In the past two years, my proposals to present at two different national conferences were accepted. The successes inflated my self-esteem, just as this year’s rejection deflated it. I was hurt and deeply disappointed to learn recently that I would not be on a conference agenda this year. Disappointment soon turned into anger at how I got the news. I received the conference announcement and saw pictures of all the presenters. I scrolled through them and didn’t see mine. Then I wrote to the organization, suggesting a more respectful way of notifying those of us who didn’t measure up.
The reply from the organization’s events director was immediate. What proposal? There was no evidence that I had submitted a proposal, even though I had met the deadline and completed every item in the application process…so I thought. In that moment I remembered getting an email message from the events director hours before the March deadline. “You still haven’t provided the TITLE of this presentation.” I replied right away with the title. But replying to an email is not the same as entering the title into the portal. Oops!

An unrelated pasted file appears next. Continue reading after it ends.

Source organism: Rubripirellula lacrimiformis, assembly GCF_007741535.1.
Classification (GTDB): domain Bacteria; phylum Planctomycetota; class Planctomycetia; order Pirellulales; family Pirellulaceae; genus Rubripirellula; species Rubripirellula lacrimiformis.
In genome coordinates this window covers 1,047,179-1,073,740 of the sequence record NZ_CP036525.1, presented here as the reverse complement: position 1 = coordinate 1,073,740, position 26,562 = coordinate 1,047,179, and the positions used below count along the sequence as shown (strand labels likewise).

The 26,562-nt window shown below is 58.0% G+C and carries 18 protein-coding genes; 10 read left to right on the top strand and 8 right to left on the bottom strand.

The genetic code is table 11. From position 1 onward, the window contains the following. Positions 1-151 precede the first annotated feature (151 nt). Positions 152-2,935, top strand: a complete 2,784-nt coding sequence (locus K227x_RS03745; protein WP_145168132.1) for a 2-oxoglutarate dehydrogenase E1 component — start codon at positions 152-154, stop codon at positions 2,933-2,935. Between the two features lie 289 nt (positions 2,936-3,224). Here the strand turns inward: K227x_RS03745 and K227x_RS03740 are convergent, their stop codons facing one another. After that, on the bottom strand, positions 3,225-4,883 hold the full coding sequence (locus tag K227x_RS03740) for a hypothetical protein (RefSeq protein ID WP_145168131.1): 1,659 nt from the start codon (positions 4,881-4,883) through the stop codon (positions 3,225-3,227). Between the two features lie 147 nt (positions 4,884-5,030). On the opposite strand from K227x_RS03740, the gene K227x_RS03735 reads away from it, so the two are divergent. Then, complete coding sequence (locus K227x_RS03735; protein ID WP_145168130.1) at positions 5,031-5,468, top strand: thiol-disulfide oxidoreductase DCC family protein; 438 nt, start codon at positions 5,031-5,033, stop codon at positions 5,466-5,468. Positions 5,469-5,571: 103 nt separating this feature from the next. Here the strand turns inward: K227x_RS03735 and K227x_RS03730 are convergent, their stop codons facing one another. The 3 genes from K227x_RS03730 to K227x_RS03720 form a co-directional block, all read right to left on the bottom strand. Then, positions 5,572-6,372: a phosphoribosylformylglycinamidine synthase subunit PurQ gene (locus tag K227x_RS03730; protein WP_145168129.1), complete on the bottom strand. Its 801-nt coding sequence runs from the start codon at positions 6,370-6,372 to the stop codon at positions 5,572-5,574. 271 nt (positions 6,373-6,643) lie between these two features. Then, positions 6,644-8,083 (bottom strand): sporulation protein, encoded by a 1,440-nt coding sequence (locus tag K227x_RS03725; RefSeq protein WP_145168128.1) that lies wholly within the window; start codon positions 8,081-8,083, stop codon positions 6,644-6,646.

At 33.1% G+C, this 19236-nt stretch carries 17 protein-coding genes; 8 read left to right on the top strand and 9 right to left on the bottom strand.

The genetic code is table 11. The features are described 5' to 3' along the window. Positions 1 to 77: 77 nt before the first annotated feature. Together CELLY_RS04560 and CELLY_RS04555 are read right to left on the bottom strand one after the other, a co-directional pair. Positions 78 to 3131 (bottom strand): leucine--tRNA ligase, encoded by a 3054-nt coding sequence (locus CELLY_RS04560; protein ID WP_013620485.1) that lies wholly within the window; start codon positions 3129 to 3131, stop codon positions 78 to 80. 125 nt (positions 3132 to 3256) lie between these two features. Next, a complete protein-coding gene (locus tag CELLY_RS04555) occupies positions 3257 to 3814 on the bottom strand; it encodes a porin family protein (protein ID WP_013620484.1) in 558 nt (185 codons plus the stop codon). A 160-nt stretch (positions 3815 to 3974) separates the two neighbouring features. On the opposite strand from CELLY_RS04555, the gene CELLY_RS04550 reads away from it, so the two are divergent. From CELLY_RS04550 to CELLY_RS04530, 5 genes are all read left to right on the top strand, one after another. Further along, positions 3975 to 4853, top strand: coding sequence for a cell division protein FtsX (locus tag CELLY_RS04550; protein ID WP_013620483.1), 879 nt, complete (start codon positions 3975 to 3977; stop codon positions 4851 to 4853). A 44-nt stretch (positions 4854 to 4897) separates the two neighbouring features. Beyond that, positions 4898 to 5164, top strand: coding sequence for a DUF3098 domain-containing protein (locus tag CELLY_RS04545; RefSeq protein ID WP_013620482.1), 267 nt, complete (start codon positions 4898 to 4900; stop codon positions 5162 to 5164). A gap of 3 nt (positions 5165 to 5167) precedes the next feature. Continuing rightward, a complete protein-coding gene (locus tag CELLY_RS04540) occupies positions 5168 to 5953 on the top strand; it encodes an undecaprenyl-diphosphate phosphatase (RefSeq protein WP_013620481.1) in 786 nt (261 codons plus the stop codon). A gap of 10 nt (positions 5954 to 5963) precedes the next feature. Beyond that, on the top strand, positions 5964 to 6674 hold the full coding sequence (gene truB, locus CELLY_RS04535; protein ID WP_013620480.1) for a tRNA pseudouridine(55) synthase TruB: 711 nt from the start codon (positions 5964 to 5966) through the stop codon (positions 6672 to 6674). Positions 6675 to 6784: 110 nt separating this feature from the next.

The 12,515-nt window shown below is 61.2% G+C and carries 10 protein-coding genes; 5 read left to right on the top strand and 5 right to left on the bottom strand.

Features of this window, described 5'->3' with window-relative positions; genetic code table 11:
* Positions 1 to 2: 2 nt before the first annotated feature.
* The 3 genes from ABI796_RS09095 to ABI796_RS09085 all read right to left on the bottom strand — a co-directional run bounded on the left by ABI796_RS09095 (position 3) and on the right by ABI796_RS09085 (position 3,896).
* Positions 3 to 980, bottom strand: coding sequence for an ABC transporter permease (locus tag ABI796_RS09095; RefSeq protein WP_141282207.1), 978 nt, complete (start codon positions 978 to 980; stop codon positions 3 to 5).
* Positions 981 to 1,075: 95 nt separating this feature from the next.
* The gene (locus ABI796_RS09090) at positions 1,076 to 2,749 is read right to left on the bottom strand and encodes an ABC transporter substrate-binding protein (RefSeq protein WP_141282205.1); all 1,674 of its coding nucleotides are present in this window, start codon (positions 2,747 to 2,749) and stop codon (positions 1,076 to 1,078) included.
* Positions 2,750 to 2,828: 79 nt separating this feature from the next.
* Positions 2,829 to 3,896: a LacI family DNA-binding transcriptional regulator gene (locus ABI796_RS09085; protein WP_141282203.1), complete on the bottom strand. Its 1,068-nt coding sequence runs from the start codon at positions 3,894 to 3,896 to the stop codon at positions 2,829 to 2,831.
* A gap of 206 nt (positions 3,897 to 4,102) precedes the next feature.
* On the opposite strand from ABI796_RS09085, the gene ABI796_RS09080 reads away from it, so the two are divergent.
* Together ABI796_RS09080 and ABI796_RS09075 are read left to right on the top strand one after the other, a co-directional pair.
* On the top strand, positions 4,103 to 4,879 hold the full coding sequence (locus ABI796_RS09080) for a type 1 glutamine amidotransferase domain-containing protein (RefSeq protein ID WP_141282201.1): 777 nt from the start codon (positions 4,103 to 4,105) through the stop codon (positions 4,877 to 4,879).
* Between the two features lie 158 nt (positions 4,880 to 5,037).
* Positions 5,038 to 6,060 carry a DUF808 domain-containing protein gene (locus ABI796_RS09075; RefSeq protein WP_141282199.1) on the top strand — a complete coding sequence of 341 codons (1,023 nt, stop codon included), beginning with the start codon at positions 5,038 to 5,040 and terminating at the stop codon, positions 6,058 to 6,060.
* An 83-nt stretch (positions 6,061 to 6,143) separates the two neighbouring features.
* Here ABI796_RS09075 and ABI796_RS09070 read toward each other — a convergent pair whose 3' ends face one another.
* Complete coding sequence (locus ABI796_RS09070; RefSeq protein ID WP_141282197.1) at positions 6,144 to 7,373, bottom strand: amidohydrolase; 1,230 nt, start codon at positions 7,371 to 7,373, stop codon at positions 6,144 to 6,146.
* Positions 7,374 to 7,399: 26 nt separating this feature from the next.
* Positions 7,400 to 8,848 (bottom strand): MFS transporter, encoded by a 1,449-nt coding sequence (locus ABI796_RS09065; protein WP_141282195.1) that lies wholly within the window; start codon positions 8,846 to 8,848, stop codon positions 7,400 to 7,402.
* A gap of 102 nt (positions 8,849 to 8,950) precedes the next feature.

Self-compassion for a self-defeating experience was not a consideration for at least two weeks. It seems in order now. Acceptance of uncomfortable feelings is…uncomfortable. I was humiliated at first. I indulged in self-pity and self-righteous anger, and then I became determined to know what happened. Once my investigation revealed the answer, the relief was fleeting. Attaching to a negative thought was easier. One brief moment of mindfulness had been consequential, and a familiar feeling swept over me. Embarrassment got its hooks under my skin. To make matters worse, I became embarrassed that I could not transcend embarrassment.